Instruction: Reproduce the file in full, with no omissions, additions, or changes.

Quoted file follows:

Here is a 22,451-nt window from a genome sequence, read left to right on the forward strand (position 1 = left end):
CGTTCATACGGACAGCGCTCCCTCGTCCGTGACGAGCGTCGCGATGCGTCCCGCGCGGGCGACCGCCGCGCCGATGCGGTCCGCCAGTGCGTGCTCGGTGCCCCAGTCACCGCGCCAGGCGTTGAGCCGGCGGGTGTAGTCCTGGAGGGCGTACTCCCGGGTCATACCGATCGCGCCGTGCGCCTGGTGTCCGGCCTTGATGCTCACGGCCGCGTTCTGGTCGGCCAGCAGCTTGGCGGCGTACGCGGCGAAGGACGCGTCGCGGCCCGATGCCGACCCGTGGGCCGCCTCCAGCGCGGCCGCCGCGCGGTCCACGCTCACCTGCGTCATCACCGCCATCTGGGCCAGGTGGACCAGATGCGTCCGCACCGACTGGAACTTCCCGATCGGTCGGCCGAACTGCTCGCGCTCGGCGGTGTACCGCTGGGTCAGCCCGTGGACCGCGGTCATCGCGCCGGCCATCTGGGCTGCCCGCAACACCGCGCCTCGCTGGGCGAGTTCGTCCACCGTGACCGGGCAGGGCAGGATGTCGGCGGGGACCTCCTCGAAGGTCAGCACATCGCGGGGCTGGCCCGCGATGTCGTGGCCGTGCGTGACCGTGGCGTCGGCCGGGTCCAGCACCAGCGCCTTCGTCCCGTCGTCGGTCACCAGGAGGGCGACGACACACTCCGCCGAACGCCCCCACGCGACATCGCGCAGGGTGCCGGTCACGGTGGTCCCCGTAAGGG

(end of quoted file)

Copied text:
Here is a 22,451-nt window from a genome sequence, read left to right on the forward strand (position 1 = left end):
CGTTCATACGGACAGCGCTCCCTCGTCCGTGACGAGCGTCGCGATGCGTCCCGCGCGGGCGACCGCCGCGCCGATGCGGTCCGCCAGTGCGTGCTCGGTGCCCCAGTCACCGCGCCAGGCGTTGAGCCGGCGGGTGTAGTCCTGGAGGGCGTACTCCCGGGTCATACCGATCGCGCCGTGCGCCTGGTGTCCGGCCTTGATGCTCACGGCCGCGTTCTGGTCGGCCAGCAGCTTGGCGGCGTACGCGGCGAAGGACGCGTCGCGGCCCGATGCCGACCCGTGGGCCGCCTCCAGCGCGGCCGCCGCGCGGTCCACGCTCACCTGCGTCATCACCGCCATCTGGGCCAGGTGGACCAGATGCGTCCGCACCGACTGGAACTTCCCGATCGGTCGGCCGAACTGCTCGCGCTCGGCGGTGTACCGCTGGGTCAGCCCGTGGACCGCGGTCATCGCGCCGGCCATCTGGGCTGCCCGCAACACCGCGCCTCGCTGGGCGAGTTCGTCCACCGTGACCGGGCAGGGCAGGATGTCGGCGGGGACCTCCTCGAAGGTCAGCACATCGCGGGGCTGGCCCGCGATGTCGTGGCCGTGCGTGACCGTGGCGTCGGCCGGGTCCAGCACCAGCGCCTTCGTCCCGTCGTCGGTCACCAGGAGGGCGACGACACACTCCGCCGAACGCCCCCACGCGACATCGCGCAGGGTGCCGGTCACGGTGGTCCCCGTAAGGG